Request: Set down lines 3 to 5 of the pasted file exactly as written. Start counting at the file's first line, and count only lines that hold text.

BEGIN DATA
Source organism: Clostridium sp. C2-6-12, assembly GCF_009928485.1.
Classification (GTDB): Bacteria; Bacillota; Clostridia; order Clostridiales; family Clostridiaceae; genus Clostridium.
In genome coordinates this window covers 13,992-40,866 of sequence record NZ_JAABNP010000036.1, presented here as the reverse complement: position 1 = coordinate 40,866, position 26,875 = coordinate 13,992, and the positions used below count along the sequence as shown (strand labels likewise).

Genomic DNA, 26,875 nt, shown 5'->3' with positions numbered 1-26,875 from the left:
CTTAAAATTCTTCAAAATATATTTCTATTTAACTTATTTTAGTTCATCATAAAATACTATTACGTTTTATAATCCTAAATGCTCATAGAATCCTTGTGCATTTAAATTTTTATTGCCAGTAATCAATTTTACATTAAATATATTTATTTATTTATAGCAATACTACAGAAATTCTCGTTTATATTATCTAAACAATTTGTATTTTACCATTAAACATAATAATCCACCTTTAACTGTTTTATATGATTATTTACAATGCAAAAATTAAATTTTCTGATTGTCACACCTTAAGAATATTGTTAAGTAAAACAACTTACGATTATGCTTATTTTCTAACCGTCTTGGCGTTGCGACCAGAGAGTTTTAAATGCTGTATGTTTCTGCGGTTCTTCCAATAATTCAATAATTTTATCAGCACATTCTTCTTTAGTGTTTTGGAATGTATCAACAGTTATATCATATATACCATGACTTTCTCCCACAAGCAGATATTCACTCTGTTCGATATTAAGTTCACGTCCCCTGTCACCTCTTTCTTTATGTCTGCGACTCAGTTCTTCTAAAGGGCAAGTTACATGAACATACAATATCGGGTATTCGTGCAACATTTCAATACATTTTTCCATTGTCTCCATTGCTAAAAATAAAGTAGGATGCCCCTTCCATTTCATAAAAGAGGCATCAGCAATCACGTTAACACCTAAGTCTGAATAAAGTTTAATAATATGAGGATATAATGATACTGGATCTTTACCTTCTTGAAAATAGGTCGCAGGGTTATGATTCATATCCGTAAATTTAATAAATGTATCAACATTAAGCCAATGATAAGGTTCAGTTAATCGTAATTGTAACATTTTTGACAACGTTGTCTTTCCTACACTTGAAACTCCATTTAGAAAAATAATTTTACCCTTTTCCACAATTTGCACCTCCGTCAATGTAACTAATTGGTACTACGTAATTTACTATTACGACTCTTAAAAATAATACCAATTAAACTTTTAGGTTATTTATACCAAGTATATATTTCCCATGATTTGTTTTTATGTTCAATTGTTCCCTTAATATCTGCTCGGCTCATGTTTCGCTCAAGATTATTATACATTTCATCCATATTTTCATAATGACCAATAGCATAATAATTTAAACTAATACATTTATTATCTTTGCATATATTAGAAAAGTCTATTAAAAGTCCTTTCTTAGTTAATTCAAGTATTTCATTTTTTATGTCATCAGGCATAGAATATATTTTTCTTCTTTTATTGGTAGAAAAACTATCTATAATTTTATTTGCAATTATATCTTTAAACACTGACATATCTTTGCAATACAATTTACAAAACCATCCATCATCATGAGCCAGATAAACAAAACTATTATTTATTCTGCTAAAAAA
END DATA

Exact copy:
In genome coordinates this window covers 13,992-40,866 of sequence record NZ_JAABNP010000036.1, presented here as the reverse complement: position 1 = coordinate 40,866, position 26,875 = coordinate 13,992, and the positions used below count along the sequence as shown (strand labels likewise).

Genomic DNA, 26,875 nt, shown 5'->3' with positions numbered 1-26,875 from the left:
CTTAAAATTCTTCAAAATATATTTCTATTTAACTTATTTTAGTTCATCATAAAATACTATTACGTTTTATAATCCTAAATGCTCATAGAATCCTTGTGCATTTAAATTTTTATTGCCAGTAATCAATTTTACATTAAATATATTTATTTATTTATAGCAATACTACAGAAATTCTCGTTTATATTATCTAAACAATTTGTATTTTACCATTAAACATAATAATCCACCTTTAACTGTTTTATATGATTATTTACAATGCAAAAATTAAATTTTCTGATTGTCACACCTTAAGAATATTGTTAAGTAAAACAACTTACGATTATGCTTATTTTCTAACCGTCTTGGCGTTGCGACCAGAGAGTTTTAAATGCTGTATGTTTCTGCGGTTCTTCCAATAATTCAATAATTTTATCAGCACATTCTTCTTTAGTGTTTTGGAATGTATCAACAGTTATATCATATATACCATGACTTTCTCCCACAAGCAGATATTCACTCTGTTCGATATTAAGTTCACGTCCCCTGTCACCTCTTTCTTTATGTCTGCGACTCAGTTCTTCTAAAGGGCAAGTTACATGAACATACAATATCGGGTATTCGTGCAACATTTCAATACATTTTTCCATTGTCTCCATTGCTAAAAATAAAGTAGGATGCCCCTTCCATTTCATAAAAGAGGCATCAGCAATCACGTTAACACCTAAGTCTGAATAAAGTTTAATAATATGAGGATATAATGATACTGGATCTTTACCTTCTTGAAAATAGGTCGCAGGGTTATGATTCATATCCGTAAATTTAATAAATGTATCAACATTAAGCCAATGATAAGGTTCAGTTAATCGTAATTGTAACATTTTTGACAACGTTGTCTTTCCTACACTTGAAACTCCATTTAGAAAAATAATTTTACCCTTTTCCACAATTTGCACCTCCGTCAATGTAACTAATTGGTACTACGTAATTTACTATTACGACTCTTAAAAATAATACCAATTAAACTTTTAGGTTATTTATACCAAGTATATATTTCCCATGATTTGTTTTTATGTTCAATTGTTCCCTTAATATCTGCTCGGCTCATGTTTCGCTCAAGATTATTATACATTTCATCCATATTTTCATAATGACCAATAGCATAATAATTTAAACTAATACATTTATTATCTTTGCATATATTAGAAAAGTCTATTAAAAGTCCTTTCTTAGTTAATTCAAGTATTTCATTTTTTATGTCATCAGGCATAGAATATATTTTTCTTCTTTTATTGGTAGAAAAACTATCTATAATTTTATTTGCAATTATATCTTTAAACACTGACATATCTTTGCAATACAATTTACAAAACCATCCATCATCATGAGCCAGATAAACAAAACTATTATTTATTCTGCTAAAAAA